No, the problem is not in Farah Khanís direction. Itís the writing thatís highly faulty. Kunder fails miserably here. The dialogues are pathetic as hell, and the scenes just donít have any logic whatsoever. People who might have liked the film Ė highly unlikely though Ė will argue that Iím trying to act intellectual, but Iíve loved films like Yaadon Ki Baaraat, Sholay, Main Hoon Na, Om Shanti Om, Wanted, Dabangg and the Golmaal franchise. But this was the limit to all buffoonery the audience can resist or tolerate.

The first fifteen to twenty minutes manage to grab your attention somehow, but the rest of the film continues to degrade itself till it reaches a point of over-exaggeration no one can handle. Farah Khan has executed the screenplay barely well. The songs have been amazingly choreographed and shot but apart from Sheila ki Jawaani, which appears in those good fifteen minutes, the rest of the songs really donít hold any interest due to the extremely annoying reels that follow. Cinematography is good, but does one pay any attention to how beautiful the frame looks when all you want to do is run out of the hall youíre trapped in?

Editing by Kunder is a joke as three-fourths of the film should have been chopped off. Music by Vishal-Shekhar is not as good as their previous outings this year and Farah Khanís own Om Shanti Om. Shirish Kunderís title track is fun and foot tapping but doesnít make the movie any better. Sheila Ki Jawaani is my pick and Vishal Dadlaniís cameo as the lust-ridden director of the song is one of the couple of hilarious things in the film. Camerawork is neat.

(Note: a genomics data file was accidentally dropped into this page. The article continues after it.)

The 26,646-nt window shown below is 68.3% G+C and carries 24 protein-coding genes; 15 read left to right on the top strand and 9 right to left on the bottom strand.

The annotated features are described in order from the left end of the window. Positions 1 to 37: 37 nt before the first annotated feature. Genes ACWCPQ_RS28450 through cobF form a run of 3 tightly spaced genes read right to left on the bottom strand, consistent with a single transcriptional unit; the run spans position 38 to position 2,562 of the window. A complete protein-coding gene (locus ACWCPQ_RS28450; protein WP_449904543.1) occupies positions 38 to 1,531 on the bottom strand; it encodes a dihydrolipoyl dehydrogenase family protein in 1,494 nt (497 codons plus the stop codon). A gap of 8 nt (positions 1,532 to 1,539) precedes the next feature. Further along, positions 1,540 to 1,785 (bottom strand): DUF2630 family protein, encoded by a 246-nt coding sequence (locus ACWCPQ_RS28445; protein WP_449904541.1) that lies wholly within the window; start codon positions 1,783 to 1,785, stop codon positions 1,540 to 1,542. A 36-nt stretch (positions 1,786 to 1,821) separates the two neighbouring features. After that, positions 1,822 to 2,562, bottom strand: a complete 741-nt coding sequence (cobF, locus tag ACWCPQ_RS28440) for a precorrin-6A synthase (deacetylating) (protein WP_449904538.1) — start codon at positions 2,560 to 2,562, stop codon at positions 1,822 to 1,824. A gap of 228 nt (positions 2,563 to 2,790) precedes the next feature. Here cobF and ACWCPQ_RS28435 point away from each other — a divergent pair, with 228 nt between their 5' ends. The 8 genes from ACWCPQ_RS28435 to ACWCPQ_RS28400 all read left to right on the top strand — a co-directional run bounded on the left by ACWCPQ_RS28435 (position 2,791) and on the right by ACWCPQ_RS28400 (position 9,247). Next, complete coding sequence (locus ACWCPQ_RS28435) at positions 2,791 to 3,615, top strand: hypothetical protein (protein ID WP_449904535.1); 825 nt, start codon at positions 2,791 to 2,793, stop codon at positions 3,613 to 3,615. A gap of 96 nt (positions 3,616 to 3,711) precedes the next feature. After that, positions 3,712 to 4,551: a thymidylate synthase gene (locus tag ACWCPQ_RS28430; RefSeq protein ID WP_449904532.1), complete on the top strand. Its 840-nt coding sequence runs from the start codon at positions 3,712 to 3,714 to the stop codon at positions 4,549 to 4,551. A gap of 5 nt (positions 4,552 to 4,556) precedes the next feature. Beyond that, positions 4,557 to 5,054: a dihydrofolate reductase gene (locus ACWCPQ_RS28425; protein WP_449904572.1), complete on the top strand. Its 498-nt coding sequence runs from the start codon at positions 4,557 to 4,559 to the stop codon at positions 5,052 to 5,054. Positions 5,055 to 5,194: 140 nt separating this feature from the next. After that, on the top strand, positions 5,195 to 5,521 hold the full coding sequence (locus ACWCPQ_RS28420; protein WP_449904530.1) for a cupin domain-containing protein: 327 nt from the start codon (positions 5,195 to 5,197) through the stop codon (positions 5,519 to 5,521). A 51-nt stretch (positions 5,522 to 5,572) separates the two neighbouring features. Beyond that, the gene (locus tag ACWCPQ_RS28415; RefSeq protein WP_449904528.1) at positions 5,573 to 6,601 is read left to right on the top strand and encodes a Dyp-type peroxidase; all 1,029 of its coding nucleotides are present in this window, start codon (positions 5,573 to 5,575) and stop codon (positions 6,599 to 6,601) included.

Performances wise, Akshay Kumar does a pathetic job, though if looked at in a way, it isnít his fault he acted so bad, because of the cheesy script. Katrina Kaif is (surprisingly) one who makes the people laugh intentionally. Her upper-lip styled ďBachao's" with random repetitions of ďYou dirty dogĒ whenever, will end up making you smile if not crack up. Her bimbo act, however unrelated to the story, ends up being a silver lining in the cloud of a script.

Akshay Khanna made me cry; not at how amazing his performance was, but at the fact that such a gifted performer chose such a hideous role like this. Raghu Ram doesnít deserve anything to say. I saw some promise in him with his act in Jhootha Hi Sahi but I just donít feel like commenting about them here. Sachin Khedkar is another shocking waste of a performer here. We all know what heís capable of but here, the less said the better. Others are okay, considering the script was so bad anyway.

Well, of all the things that didnít work, a thing or two did. Farah Khan, as usual, conceives and executes amazing end credits here too. Katrina Kaif in her short role did pretty well. The elaborate choreography works in the songs that come by, but nothing improves the movie to make it even barely watchable.

Overall, this movieís a contemptible excuse in the name of cinema, comedy, entertainment and any and every word associated in relation with the above three. Bakwaas!